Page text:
THE Executive Secretary of National Universities Commission (NUC), Professor Julius Okojie, has called on the Federal Government to make it a criminal act for parents who refuse to let their children go to school.
He described as worrisome and unacceptable, the recent report that over 10 million Nigerian children are out of school.
Okojie, spoke on Tuesday, in Abuja, in his remark as the chairman of the occasion at the second Nigeria Police Force Quiz Competition for Secondary Schools as part of the programmes marking the 2016 Police Week.
NUC boss, while also calling for reintroduction of boarding school system across the country, attributed the decline in reading culture among school children to the current dominant day-school system where students do not have adequate time for studies and team work.
Okojie also called on parents and teachers to take the care of children seriously, saying child-care is a very important aspect of child’s development.
He disclosed that the Federal Government had set aside N1billion self-benefitting fund-in-trust domiciled with UNESCO to revitalise adult and youth literacy in the country.
He said: “We are told that in the South of the Sahara, there are over 150 million children that are out of school. And today 10 million of these out-of-school children are from Nigeria. This is worrisome, especially in a country where primary education is made free.”
Wife of the President, Hajia Aisha Muhammadu Buhari, also called on parents and teachers to inculcate discipline and obedience in youth in order to encourage them to be hard working as well as build positive value of obedience to law, moral rectitude and patriotic zeal for the country.
She was represented by the wife of the Vice-President, Mrs Oludolapo Osinbajo.
Hajia Buhari, further said: “The critical message being passed on this occasion is that it is important to teach the Nigerian children to be aware of the law of the land in order to know which action constitute a crime and to stay away from it.”
She said it was also important for the children to know about the prescribed roles and powers available to the police force to protect the nation and the citizens.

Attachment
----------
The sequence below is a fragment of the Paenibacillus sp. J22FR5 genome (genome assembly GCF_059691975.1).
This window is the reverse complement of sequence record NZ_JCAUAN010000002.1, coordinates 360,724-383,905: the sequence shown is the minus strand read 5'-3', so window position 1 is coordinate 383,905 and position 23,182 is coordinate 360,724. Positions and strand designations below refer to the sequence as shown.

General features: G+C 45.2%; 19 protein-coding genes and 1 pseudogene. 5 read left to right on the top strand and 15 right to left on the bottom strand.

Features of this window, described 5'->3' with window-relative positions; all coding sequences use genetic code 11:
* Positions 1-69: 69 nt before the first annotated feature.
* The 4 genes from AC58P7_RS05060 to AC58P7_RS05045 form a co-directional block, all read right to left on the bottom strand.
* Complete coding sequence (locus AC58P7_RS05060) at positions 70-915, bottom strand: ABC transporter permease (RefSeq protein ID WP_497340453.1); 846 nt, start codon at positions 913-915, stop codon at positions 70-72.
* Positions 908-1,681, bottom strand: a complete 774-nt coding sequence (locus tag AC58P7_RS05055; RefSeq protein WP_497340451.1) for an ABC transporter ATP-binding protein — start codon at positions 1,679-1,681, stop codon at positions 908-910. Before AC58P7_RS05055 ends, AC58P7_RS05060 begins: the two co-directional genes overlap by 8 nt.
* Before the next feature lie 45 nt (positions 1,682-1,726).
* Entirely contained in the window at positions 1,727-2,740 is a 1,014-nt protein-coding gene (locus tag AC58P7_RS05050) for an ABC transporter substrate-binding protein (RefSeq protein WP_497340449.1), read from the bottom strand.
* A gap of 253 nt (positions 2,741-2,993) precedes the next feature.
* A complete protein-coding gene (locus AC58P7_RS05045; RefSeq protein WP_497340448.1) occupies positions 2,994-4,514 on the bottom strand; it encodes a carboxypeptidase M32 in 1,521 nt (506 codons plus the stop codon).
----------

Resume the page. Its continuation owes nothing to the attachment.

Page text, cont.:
She commended the Nigeria Police for joining hands with parents in the quest to teach and train the children, who are the next generation and future of the country, adding that lessons learnt from such quiz competition could prepare the children to be team player and ability to work with others in achieving common purpose.
While expressing pains over the abduction of Chibok schoolgirls, the wife of the President said: “On a day like this, listening to beautiful voices of the children, I cannot but remember the ones that we have lost and the ones we are still searching for.”
President of Police Wives’ Association and wife of the Inspector-General of Police, Mrs Agharese Arase, in her remark, underscored the importance of mentoring children in a manner that they would be useful to the society, saying POWA on its part had done a lot in the area of human capacity building through its various projects across the nation.
The participating schools in the quiz competition are: Federal Government College, Kwali; Government Secondary School, Tudun Wada; Royal Family Academy, Wuye; Command Secondary School, Suleja, Niger State and Police Secondary School, Ukana.
In the competition, the Police Secondary School, Ukana, emerged the overall winner with 26 aggregate points against its close opponent, Command Secondary School, Suleja, which came second with 24 points. The third position went to the Royal Family Academy, Wuye that scored 22 points.